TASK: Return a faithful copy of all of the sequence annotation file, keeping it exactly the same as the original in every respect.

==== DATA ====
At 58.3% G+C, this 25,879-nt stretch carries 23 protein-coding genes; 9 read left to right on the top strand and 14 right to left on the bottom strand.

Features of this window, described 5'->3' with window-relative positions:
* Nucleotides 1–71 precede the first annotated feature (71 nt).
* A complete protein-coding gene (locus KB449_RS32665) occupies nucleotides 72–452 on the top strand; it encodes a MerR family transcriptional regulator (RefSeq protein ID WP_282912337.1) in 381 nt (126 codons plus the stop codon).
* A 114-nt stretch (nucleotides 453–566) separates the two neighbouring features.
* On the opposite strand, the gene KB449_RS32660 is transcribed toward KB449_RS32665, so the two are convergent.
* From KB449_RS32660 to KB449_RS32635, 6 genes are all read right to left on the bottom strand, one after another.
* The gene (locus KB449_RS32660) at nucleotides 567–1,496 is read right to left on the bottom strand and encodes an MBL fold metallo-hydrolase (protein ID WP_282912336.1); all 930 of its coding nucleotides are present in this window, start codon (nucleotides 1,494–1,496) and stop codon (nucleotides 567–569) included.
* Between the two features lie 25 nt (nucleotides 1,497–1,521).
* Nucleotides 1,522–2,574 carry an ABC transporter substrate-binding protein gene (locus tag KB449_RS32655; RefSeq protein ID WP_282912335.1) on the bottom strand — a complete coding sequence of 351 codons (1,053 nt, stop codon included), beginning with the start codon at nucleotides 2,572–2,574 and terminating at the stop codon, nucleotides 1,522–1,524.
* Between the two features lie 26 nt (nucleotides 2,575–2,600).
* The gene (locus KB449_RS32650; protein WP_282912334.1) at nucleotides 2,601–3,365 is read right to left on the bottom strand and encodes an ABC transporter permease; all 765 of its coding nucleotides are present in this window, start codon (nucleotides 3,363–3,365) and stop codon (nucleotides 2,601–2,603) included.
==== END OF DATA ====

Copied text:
At 58.3% G+C, this 25,879-nt stretch carries 23 protein-coding genes; 9 read left to right on the top strand and 14 right to left on the bottom strand.

Features of this window, described 5'->3' with window-relative positions:
* Nucleotides 1–71 precede the first annotated feature (71 nt).
* A complete protein-coding gene (locus KB449_RS32665) occupies nucleotides 72–452 on the top strand; it encodes a MerR family transcriptional regulator (RefSeq protein ID WP_282912337.1) in 381 nt (126 codons plus the stop codon).
* A 114-nt stretch (nucleotides 453–566) separates the two neighbouring features.
* On the opposite strand, the gene KB449_RS32660 is transcribed toward KB449_RS32665, so the two are convergent.
* From KB449_RS32660 to KB449_RS32635, 6 genes are all read right to left on the bottom strand, one after another.
* The gene (locus KB449_RS32660) at nucleotides 567–1,496 is read right to left on the bottom strand and encodes an MBL fold metallo-hydrolase (protein ID WP_282912336.1); all 930 of its coding nucleotides are present in this window, start codon (nucleotides 1,494–1,496) and stop codon (nucleotides 567–569) included.
* Between the two features lie 25 nt (nucleotides 1,497–1,521).
* Nucleotides 1,522–2,574 carry an ABC transporter substrate-binding protein gene (locus tag KB449_RS32655; RefSeq protein ID WP_282912335.1) on the bottom strand — a complete coding sequence of 351 codons (1,053 nt, stop codon included), beginning with the start codon at nucleotides 2,572–2,574 and terminating at the stop codon, nucleotides 1,522–1,524.
* Between the two features lie 26 nt (nucleotides 2,575–2,600).
* The gene (locus KB449_RS32650; protein WP_282912334.1) at nucleotides 2,601–3,365 is read right to left on the bottom strand and encodes an ABC transporter permease; all 765 of its coding nucleotides are present in this window, start codon (nucleotides 3,363–3,365) and stop codon (nucleotides 2,601–2,603) included.